In my home away from my “Adirondack home,” I had just finished reading a book “Everything That Remains” by Joshua Millburn and Ryan Nicodemus, young authors who have become known as “The Minimalists.”
While embarking on a 100-city tour across the United States they have appeared on MSNBC along with conducting several interviews regarding their lifestyle changes and the benefits of what they call a “minimalist lifestyle.”
One of the most important questions they ask their readers is, What are you passionate about? They feel we often miss the important conversations by simply asking, What do you do?
Their minimalist lifestyle is also aimed at creating the type of lifestyle that creates time to pursue their passions, and their 100-city tour is aimed at encouraging others to do the same.
Answering that question is easy for me! For me, there has always been a joy and a passion regarding The Adirondacks and a family camp that has been inhabited by five generations.
From the time I can remember, I sensed that same joy and passion in my father as we were jumping in the car to head up for camp from Rochester. I could sense that “something” in his voice or his stories as we began our trek to the mountains.
All of us seemed to feel it and sense it as we filled up the back seat, the car packed with food, suitcases, perhaps golf clubs and a dog.
Then there is that moment, where you leave the highway and the excitement meter goes up a notch as you begin to know that you are approaching the area you know as The Adirondacks.
You can’t smell the pine yet, however, the topography changes and you know that home—that place full of stories and memories of your dad jumping off the Pickle Boat, or sitting on the big rock as he read his “Dear John” letter—will soon be within your reach.
As a child, one of my first memories of course, is when you reach that point where all of a sudden the pines line either side of roads leading you to camp.
The windows are rolled down and perhaps my Mother would sprinkle the deer dust with the hopes that we might see some deer coming into camp to herald our arrival.
If we had left late, however, it was that sudden change in conversation that woke me up from a deep sleep. In the dark, we could see that we were turning into our road that would take us down to a camp I waited through a school year to return to.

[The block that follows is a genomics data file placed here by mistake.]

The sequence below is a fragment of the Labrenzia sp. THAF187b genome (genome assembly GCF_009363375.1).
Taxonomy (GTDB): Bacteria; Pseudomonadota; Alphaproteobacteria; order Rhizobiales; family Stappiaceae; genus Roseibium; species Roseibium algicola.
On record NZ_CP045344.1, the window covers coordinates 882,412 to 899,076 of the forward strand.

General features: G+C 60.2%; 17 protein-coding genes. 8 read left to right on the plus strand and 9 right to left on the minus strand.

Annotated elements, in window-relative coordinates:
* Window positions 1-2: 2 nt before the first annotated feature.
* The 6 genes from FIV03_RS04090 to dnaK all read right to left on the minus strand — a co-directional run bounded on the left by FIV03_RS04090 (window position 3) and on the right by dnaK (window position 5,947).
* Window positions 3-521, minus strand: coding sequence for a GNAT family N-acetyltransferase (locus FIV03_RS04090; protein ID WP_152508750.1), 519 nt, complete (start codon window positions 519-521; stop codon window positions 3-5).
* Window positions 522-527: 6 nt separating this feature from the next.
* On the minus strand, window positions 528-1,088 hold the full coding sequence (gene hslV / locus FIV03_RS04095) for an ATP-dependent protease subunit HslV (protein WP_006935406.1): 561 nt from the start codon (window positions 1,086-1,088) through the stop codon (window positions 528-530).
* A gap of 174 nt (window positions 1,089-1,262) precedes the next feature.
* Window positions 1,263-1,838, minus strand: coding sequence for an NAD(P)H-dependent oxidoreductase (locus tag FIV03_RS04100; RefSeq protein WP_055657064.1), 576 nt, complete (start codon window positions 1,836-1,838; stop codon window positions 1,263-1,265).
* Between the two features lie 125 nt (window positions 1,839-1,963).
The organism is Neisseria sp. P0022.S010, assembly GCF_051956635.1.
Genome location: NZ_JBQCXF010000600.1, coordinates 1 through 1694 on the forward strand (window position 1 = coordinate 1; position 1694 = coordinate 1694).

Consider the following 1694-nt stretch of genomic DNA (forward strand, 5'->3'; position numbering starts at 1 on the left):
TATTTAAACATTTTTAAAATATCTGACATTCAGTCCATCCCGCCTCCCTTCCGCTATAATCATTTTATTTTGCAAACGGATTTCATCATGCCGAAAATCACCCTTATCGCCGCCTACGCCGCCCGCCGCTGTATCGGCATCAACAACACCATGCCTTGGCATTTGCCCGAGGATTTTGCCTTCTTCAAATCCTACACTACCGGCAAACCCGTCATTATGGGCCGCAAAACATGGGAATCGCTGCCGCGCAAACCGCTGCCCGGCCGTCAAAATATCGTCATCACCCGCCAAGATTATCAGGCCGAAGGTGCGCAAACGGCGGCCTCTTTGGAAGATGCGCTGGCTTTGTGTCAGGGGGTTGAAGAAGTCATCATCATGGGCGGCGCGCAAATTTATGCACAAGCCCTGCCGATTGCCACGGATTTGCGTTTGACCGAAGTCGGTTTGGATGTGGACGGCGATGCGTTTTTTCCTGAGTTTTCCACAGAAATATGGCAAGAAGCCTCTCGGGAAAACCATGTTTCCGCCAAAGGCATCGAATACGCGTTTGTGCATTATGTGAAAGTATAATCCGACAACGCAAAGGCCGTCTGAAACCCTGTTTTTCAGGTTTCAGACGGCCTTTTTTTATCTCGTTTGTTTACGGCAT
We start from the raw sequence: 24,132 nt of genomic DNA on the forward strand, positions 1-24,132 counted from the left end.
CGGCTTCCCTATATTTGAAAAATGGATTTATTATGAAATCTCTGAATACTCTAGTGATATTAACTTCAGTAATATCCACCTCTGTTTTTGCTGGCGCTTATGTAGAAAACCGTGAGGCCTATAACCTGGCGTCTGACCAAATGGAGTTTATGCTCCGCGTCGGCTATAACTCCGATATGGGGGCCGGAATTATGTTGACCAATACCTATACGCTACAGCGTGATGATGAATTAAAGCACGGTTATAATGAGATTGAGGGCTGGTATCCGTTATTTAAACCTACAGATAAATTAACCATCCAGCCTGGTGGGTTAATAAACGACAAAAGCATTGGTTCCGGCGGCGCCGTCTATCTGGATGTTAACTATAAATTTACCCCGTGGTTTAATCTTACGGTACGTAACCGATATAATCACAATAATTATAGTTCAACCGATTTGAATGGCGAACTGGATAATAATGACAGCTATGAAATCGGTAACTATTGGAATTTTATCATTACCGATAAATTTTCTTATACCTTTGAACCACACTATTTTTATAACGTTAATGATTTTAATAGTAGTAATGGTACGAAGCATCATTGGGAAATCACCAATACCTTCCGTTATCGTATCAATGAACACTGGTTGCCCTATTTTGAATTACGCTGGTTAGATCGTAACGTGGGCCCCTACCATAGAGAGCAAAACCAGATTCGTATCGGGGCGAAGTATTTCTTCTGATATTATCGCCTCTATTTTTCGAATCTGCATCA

Into the driveway we pulled, tired yet still ready to burst with all of the excitement that had been stored up since the previous summer.
Decades later I still feel that sense of passion for my trip back to my Adirondack home. In February, I staked my claim for what weeks I would be here.
June seemed far away, yet May came and before I knew it “my week” was approaching. The end of the school year, life activities, and children’s lives all kept me so busy that as my week approached, I wondered if it made sense for me to leave at such a busy time to travel for six days at camp.
The fatigue of life had set in and I questioned whether this was the time to go.
Fortunately, a momentum that runs through me when the Adirondacks is involved, took over and I packed my car quickly and hit the road. All of a sudden, I knew that the passion within me for this place and ALL it brings to me was SO worth the travel even if it was just for six days.
Typically I feel that extra shot of Adirondack Espresso when I approach Route 365E. This time, however, I felt that excitement kick in when I entered Pennsylvania.
Something that most of us perhaps know, stirred up inside of me. Like a force I was filled with an energy and the passion that I know as my love for this area and for all of the memories of a beloved camp.
I have been fortunate now to have been here for four days. Surely, I would love to be here all summer long or would even be grateful for two weeks in a row. Yet, as I have sat on a porch in the rain, looked out the window early one morning to see a heron standing tall on my dock, had moments to write, read or create, and be in or stare at the water, I am grateful.
Isn’t that what passion is about? A grateful spirit that is so full of a sense of wonder, an appreciation for nature, and all of the stories that one family has shared for what seems like forever.
If the authors of “Everything That Remains” asked me, What are you passionate about?, my answer would be quick and clear.
I am passionate about The Adirondacks and a little camp that has brought joyful memories to a family from generation to generation.
Ann Mulford Kent of Yellow Springs, OH is a fifth generation, seasonal Adirondacker who enjoys vacationing on Fourth Lake whenever she gets the chance. During her stays she is inspired to write down a few of her notable experiences.